A days-old black Angus calf romps about a central Nebraska farm just like any other – only this one romps with six legs. “He’s a real freak,” said Brian Slocum, who said the calf was born Sunday to one of his cows. “I’ve never seen anything like this before.”
The two extra appendages – one a front leg, the other a back – extend from the calf’s pelvic area. The longer of the two extra legs doesn’t quite reach the ground, and they don’t interfere with the calf’s mobility.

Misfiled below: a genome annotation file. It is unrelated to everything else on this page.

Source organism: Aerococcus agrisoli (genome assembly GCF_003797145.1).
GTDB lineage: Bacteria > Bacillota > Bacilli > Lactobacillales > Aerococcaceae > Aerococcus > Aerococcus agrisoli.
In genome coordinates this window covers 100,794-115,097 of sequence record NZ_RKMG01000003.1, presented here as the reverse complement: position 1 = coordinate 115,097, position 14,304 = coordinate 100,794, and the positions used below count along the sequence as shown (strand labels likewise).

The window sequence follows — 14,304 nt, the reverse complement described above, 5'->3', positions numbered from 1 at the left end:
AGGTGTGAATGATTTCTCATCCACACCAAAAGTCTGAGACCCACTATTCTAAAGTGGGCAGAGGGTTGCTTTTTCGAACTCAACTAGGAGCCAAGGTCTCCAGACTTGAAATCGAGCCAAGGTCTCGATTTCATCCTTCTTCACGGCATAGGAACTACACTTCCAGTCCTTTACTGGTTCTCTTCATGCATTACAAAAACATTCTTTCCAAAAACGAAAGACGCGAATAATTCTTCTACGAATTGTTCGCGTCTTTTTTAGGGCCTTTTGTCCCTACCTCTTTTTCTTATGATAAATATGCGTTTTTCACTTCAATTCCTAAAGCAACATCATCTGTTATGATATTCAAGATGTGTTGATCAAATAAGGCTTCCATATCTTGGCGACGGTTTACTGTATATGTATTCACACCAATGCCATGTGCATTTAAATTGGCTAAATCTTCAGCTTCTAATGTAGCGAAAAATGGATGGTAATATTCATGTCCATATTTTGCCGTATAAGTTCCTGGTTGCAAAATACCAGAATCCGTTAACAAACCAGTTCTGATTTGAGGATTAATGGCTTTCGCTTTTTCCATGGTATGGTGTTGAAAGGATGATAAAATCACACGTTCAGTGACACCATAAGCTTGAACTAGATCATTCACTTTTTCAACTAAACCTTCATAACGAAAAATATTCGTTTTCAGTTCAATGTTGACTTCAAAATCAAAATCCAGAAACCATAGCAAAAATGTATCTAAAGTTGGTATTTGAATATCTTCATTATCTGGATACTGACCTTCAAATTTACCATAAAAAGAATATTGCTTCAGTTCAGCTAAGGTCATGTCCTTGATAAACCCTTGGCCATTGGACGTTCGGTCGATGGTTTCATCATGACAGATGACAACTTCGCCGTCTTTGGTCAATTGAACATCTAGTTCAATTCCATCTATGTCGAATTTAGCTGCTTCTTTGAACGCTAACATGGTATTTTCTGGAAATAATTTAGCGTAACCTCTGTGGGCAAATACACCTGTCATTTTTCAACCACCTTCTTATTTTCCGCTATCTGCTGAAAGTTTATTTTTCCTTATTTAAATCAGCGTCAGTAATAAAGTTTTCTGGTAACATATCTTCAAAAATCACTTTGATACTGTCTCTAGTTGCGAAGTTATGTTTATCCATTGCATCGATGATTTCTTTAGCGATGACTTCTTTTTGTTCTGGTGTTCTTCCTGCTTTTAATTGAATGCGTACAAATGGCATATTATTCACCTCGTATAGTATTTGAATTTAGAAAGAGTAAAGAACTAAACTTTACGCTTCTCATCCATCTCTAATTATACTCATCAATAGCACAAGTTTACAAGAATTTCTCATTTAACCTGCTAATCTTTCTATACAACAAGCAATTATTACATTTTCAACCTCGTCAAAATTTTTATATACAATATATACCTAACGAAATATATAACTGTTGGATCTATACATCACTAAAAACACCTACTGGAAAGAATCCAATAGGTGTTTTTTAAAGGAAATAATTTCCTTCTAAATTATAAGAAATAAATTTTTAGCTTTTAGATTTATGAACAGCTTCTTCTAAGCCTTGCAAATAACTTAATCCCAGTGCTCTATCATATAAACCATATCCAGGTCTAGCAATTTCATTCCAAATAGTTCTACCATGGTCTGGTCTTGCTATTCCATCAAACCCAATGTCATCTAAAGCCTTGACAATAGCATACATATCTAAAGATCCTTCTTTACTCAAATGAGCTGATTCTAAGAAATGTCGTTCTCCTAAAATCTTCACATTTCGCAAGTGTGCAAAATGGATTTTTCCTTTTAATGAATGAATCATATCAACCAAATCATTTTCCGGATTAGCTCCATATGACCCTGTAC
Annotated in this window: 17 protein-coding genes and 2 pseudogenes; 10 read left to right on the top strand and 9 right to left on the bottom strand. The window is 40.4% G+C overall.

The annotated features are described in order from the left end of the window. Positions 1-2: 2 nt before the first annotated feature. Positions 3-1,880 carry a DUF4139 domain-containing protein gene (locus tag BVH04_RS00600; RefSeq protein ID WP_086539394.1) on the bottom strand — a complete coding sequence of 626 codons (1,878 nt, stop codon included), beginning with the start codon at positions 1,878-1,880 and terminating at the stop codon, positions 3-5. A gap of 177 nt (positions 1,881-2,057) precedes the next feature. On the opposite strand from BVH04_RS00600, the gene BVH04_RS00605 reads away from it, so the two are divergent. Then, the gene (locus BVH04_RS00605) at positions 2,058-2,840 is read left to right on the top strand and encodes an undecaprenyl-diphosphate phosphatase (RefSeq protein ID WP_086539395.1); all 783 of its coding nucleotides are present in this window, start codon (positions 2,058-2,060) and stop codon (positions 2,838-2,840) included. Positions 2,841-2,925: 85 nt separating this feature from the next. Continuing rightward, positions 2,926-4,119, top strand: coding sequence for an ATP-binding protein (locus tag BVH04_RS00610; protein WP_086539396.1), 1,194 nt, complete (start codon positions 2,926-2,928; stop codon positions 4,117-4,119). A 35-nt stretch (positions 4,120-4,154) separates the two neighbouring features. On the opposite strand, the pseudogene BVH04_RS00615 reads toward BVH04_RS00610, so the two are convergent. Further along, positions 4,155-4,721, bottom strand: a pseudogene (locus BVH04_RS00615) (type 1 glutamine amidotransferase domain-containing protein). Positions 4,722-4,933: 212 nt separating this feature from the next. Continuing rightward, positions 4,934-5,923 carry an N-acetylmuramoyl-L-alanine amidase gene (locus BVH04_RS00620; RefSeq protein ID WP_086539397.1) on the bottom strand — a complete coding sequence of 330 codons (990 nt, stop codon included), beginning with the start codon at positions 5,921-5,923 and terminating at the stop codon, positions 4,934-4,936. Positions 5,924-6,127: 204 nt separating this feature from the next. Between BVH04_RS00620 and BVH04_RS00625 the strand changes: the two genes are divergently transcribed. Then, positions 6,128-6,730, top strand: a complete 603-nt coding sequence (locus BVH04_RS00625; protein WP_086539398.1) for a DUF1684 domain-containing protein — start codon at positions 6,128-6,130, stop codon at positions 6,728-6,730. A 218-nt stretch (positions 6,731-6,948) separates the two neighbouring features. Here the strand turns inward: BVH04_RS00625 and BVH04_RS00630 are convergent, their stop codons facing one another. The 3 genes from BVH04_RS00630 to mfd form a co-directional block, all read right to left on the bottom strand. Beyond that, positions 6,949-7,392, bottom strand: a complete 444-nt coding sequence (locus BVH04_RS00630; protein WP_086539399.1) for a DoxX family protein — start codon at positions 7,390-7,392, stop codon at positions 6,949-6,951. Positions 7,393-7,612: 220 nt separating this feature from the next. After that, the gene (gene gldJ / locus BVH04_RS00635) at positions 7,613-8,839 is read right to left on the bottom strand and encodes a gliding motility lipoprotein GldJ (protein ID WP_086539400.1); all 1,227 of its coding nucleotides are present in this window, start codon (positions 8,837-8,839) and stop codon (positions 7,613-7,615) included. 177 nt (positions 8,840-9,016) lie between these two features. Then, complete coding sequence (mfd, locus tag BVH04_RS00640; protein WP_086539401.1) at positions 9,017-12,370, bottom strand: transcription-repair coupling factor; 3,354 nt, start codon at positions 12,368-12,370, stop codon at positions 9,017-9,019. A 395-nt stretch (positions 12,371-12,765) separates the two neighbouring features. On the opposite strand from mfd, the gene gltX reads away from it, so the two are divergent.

The unnamed calf also has organs for both sexes and a surgically supplied rectum.
David Smith, a veterinary specialist at the University of Nebraska-Lincoln, said the calf’s twin sexes indicate the embryos for what might have been fraternal twins likely fused during development, producing one calf with extra parts.
Such calves are rare, usually plagued with internal problems and don’t live long, cattle experts say.
But so far, Slocum said, the 85-pound calf seems as frisky as the others born on his farm.
“I’m curious to see what happens,” he said.